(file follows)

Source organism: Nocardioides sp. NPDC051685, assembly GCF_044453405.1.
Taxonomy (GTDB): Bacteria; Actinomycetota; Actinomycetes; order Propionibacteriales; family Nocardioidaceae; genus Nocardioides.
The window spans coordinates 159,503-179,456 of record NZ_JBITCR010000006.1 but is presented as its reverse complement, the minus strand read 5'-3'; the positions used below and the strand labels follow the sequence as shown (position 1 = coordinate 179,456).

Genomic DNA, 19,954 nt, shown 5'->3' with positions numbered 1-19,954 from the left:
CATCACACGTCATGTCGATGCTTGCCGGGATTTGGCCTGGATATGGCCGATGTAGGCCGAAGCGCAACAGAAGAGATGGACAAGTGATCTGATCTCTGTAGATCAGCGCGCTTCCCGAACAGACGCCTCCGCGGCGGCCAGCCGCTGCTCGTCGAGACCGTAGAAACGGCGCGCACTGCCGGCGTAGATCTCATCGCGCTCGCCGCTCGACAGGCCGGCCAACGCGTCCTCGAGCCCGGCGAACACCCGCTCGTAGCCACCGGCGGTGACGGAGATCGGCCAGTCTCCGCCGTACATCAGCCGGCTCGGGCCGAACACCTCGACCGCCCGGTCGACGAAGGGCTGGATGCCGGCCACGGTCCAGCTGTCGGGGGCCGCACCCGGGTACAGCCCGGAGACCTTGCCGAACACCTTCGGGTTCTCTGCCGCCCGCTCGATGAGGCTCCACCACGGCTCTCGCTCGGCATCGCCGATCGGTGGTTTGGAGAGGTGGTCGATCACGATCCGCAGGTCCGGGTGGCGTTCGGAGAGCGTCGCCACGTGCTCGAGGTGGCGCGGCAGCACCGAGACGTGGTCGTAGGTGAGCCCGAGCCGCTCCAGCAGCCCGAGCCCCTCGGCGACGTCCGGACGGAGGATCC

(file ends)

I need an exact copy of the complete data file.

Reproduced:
Source organism: Nocardioides sp. NPDC051685, assembly GCF_044453405.1.
Taxonomy (GTDB): Bacteria; Actinomycetota; Actinomycetes; order Propionibacteriales; family Nocardioidaceae; genus Nocardioides.
The window spans coordinates 159,503-179,456 of record NZ_JBITCR010000006.1 but is presented as its reverse complement, the minus strand read 5'-3'; the positions used below and the strand labels follow the sequence as shown (position 1 = coordinate 179,456).

Genomic DNA, 19,954 nt, shown 5'->3' with positions numbered 1-19,954 from the left:
CATCACACGTCATGTCGATGCTTGCCGGGATTTGGCCTGGATATGGCCGATGTAGGCCGAAGCGCAACAGAAGAGATGGACAAGTGATCTGATCTCTGTAGATCAGCGCGCTTCCCGAACAGACGCCTCCGCGGCGGCCAGCCGCTGCTCGTCGAGACCGTAGAAACGGCGCGCACTGCCGGCGTAGATCTCATCGCGCTCGCCGCTCGACAGGCCGGCCAACGCGTCCTCGAGCCCGGCGAACACCCGCTCGTAGCCACCGGCGGTGACGGAGATCGGCCAGTCTCCGCCGTACATCAGCCGGCTCGGGCCGAACACCTCGACCGCCCGGTCGACGAAGGGCTGGATGCCGGCCACGGTCCAGCTGTCGGGGGCCGCACCCGGGTACAGCCCGGAGACCTTGCCGAACACCTTCGGGTTCTCTGCCGCCCGCTCGATGAGGCTCCACCACGGCTCTCGCTCGGCATCGCCGATCGGTGGTTTGGAGAGGTGGTCGATCACGATCCGCAGGTCCGGGTGGCGTTCGGAGAGCGTCGCCACGTGCTCGAGGTGGCGCGGCAGCACCGAGACGTGGTCGTAGGTGAGCCCGAGCCGCTCCAGCAGCCCGAGCCCCTCGGCGACGTCCGGACGGAGGATCC